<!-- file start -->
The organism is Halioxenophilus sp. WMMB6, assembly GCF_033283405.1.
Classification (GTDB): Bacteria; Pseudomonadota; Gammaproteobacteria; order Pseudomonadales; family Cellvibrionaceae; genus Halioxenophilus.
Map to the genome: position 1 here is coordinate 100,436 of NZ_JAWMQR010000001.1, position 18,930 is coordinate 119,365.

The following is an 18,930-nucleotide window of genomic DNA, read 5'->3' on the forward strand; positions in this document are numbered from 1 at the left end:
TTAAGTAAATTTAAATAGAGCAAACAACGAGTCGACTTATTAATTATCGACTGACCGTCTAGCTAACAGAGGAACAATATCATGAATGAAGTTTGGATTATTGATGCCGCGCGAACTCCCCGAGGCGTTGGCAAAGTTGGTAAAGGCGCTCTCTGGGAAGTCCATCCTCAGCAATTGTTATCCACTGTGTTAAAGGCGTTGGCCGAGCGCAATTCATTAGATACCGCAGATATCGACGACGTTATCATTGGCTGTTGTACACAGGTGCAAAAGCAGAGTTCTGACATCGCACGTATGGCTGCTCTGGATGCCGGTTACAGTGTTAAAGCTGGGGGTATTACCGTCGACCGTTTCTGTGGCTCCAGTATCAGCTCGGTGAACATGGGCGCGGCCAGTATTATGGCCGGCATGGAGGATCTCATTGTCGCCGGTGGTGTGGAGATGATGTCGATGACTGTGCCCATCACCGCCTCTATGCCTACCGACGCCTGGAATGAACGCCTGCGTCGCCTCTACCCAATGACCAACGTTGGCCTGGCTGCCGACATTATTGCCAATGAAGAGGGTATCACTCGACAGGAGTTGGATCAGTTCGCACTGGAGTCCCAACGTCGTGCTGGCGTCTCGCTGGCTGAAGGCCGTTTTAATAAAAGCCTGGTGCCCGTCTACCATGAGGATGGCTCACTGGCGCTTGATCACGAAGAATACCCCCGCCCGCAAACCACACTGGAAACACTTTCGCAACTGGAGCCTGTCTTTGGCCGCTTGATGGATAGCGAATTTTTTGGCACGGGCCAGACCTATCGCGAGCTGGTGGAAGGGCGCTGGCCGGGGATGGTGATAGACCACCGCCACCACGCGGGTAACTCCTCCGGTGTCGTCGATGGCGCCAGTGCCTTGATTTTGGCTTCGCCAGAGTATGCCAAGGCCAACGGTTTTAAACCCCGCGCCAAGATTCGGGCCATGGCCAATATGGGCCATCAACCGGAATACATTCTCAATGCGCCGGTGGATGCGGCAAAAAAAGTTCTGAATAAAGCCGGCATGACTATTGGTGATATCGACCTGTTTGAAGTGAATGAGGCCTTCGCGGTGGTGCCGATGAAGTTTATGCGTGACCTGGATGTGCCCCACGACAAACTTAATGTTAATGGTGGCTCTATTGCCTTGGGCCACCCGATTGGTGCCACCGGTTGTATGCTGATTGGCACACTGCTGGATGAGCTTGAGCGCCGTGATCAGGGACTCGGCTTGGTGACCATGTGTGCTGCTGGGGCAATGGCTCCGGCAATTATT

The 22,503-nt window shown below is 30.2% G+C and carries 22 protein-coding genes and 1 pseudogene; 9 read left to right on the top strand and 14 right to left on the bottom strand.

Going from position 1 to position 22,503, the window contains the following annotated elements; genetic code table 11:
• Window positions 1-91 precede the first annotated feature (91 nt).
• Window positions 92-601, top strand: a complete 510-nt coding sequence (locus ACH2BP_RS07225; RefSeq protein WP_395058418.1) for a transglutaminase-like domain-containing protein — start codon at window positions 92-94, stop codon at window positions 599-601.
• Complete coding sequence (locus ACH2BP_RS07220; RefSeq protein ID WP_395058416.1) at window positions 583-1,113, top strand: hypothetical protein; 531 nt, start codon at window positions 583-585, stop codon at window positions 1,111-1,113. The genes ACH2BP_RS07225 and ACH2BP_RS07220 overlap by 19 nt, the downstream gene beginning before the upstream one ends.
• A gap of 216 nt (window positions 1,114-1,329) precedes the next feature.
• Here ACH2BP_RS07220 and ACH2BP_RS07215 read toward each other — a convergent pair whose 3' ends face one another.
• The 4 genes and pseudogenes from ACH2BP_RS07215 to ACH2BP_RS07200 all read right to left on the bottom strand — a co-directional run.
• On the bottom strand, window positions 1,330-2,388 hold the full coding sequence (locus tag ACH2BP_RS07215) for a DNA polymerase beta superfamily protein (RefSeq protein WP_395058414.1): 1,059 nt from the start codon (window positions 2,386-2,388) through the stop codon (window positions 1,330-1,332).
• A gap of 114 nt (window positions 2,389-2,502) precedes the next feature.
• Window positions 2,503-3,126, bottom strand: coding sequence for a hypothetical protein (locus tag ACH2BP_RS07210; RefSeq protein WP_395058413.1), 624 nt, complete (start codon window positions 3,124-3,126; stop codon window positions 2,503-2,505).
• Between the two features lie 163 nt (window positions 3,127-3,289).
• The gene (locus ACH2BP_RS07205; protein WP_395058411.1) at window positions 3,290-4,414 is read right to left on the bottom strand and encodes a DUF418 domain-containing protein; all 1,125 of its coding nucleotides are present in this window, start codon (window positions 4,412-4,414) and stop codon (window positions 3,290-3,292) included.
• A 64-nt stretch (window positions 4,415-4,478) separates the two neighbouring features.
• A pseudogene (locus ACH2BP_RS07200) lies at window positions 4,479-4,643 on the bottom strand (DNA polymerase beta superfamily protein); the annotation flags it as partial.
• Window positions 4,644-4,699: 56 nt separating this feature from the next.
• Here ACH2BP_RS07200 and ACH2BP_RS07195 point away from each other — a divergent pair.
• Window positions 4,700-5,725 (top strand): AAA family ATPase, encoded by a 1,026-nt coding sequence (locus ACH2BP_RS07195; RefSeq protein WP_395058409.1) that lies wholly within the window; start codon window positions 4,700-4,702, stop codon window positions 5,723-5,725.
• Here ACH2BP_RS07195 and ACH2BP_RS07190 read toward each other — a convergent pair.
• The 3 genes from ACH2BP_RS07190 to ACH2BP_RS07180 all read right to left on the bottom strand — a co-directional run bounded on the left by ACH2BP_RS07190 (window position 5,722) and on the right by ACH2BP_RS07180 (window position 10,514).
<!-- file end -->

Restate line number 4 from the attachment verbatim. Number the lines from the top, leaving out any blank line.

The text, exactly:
The following is an 18,930-nucleotide window of genomic DNA, read 5'->3' on the forward strand; positions in this document are numbered from 1 at the left end: